Rainfall is a fundamental component of the hydrologic cycle and its availability may have enormous impacts on the environment and human society. The hydrologic cycle may be described quantitatively in terms of the atmosphere and land phase interactions using the hydrologic equation. Climate change has the potential to amplify the natural climate variability throughout the interconnected climate and hydrologic systems.^{1} Assessing the potential changes in extreme precipitation events has therefore become one of the most important research concerns in hydrological risks analysis and engineering designs.^{2} The change therefore will necessitated reviewing and updating the rainfall characteristics in the form of IDF relationship. The IDF relationship is one of the most commonly used tools in water resource engineering either for planning, design and operating of water resources project, against floods.^{3} The use of IDF curves and equations in the design of water management infrastructure is a standard practice in most countries.^{4,5}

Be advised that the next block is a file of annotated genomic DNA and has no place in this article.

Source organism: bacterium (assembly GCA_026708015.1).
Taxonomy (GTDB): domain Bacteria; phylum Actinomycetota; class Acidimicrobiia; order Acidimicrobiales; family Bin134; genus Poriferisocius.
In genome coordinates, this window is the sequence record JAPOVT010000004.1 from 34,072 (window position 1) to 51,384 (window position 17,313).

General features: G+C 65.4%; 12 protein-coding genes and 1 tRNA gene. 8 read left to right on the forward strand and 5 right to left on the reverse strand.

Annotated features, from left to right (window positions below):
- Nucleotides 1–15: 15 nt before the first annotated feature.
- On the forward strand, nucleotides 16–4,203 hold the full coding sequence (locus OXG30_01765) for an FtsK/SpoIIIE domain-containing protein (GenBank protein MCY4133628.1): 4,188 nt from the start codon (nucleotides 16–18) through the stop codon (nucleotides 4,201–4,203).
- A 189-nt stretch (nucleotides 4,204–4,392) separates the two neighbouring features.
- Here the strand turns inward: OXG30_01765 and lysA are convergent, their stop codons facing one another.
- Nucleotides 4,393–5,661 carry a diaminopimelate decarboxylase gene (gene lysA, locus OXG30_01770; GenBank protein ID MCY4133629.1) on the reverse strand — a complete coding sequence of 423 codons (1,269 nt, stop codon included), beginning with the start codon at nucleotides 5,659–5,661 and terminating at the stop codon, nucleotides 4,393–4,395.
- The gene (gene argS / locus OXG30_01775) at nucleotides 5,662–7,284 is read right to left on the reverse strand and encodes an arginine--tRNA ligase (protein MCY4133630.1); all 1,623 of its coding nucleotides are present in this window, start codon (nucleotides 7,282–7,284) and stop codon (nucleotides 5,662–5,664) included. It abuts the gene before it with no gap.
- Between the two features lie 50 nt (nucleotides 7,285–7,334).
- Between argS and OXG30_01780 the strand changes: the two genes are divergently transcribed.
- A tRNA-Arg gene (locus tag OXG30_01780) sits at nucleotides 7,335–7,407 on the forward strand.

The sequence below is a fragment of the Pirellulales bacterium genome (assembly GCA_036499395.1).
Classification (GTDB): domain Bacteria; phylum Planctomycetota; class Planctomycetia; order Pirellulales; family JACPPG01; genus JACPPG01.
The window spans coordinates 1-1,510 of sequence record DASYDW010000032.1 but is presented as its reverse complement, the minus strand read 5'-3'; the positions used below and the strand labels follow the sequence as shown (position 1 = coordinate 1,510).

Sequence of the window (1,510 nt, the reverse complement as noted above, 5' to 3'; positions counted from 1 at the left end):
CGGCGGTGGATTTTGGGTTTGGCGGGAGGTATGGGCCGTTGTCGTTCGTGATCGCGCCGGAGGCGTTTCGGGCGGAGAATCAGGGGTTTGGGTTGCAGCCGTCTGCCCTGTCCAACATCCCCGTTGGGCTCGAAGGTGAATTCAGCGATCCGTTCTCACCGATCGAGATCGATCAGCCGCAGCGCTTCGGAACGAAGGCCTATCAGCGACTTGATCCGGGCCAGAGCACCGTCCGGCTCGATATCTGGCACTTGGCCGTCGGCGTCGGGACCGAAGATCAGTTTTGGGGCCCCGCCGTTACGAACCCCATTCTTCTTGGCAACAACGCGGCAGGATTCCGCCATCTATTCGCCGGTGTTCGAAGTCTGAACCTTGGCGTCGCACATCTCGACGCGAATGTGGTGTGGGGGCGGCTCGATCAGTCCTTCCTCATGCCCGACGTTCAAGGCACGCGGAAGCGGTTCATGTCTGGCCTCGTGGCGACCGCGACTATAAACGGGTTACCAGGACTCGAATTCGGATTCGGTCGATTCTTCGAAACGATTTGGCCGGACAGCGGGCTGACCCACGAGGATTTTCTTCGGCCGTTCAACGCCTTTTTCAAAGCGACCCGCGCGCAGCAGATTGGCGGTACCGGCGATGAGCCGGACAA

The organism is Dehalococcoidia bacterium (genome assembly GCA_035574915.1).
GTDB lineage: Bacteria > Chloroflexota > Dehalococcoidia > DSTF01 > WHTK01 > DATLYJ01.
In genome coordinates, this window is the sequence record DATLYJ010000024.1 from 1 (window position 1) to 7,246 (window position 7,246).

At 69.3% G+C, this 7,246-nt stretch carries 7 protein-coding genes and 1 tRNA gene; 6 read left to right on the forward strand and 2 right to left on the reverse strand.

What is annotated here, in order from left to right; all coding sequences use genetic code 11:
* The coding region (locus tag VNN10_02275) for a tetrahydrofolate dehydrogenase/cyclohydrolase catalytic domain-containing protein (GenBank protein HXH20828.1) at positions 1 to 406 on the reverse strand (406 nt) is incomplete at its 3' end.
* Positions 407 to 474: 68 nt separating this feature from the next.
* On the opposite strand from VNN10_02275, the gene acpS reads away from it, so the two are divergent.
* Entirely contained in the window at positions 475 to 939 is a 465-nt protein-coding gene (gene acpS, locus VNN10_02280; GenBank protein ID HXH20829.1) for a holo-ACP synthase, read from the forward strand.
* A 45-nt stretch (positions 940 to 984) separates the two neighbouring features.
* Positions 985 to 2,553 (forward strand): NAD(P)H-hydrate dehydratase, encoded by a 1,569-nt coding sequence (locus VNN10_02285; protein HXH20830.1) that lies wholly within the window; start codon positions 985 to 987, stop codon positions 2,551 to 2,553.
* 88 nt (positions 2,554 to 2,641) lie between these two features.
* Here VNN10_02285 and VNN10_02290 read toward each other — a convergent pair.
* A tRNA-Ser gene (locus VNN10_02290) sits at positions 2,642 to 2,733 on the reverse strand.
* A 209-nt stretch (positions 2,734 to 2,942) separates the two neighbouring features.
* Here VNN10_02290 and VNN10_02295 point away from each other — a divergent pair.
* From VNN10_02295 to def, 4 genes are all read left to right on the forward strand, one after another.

Bell^{6} derived generalized rainfalldurationfrequency relationship for the United States which requires only 10 years 1hour rainfall depth. In the United Kingdom, the establishment of IDF dates back to 1932.^{7} The 2005 Asian Pacific FRIEND held at Kuala Lumpur, Malaysia focused on intensity frequency Duration and Flood Frequencies determination. Most countries in South East Asia and the Pacific reiterate the importance of IDF and adopt it as a tool for determination of flood frequencies. Traditionally, IDF studies was conducted based on historical data collated at a given weather stations and the IDF curves developed were updated periodically when new data is available. Stationarity is a fundamental concept in traditional hydrologic frequency analysis(HFA), which implies that any variable (e.g. annual stream flow, annual flood peaks, or annual maximum precipitation) has a timeinvariant probability density function (pdf) whose statistical properties (mean, standard deviation etc.) can be estimated from historic data.^{2,8} The notion of stationarity which has been the foundation basis for design, planning, management of water resources system and studies is now being challenged.^{9}